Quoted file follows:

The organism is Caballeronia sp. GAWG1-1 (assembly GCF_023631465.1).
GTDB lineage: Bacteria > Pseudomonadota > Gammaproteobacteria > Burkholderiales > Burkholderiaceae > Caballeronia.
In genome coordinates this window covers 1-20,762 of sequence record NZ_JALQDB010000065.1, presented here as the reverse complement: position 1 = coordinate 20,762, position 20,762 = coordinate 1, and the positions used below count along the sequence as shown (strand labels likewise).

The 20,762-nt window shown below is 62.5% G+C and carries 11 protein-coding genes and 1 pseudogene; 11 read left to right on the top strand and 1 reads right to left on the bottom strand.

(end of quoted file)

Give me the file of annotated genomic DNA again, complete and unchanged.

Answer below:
The organism is Caballeronia sp. GAWG1-1 (assembly GCF_023631465.1).
GTDB lineage: Bacteria > Pseudomonadota > Gammaproteobacteria > Burkholderiales > Burkholderiaceae > Caballeronia.
In genome coordinates this window covers 1-20,762 of sequence record NZ_JALQDB010000065.1, presented here as the reverse complement: position 1 = coordinate 20,762, position 20,762 = coordinate 1, and the positions used below count along the sequence as shown (strand labels likewise).

The 20,762-nt window shown below is 62.5% G+C and carries 11 protein-coding genes and 1 pseudogene; 11 read left to right on the top strand and 1 reads right to left on the bottom strand.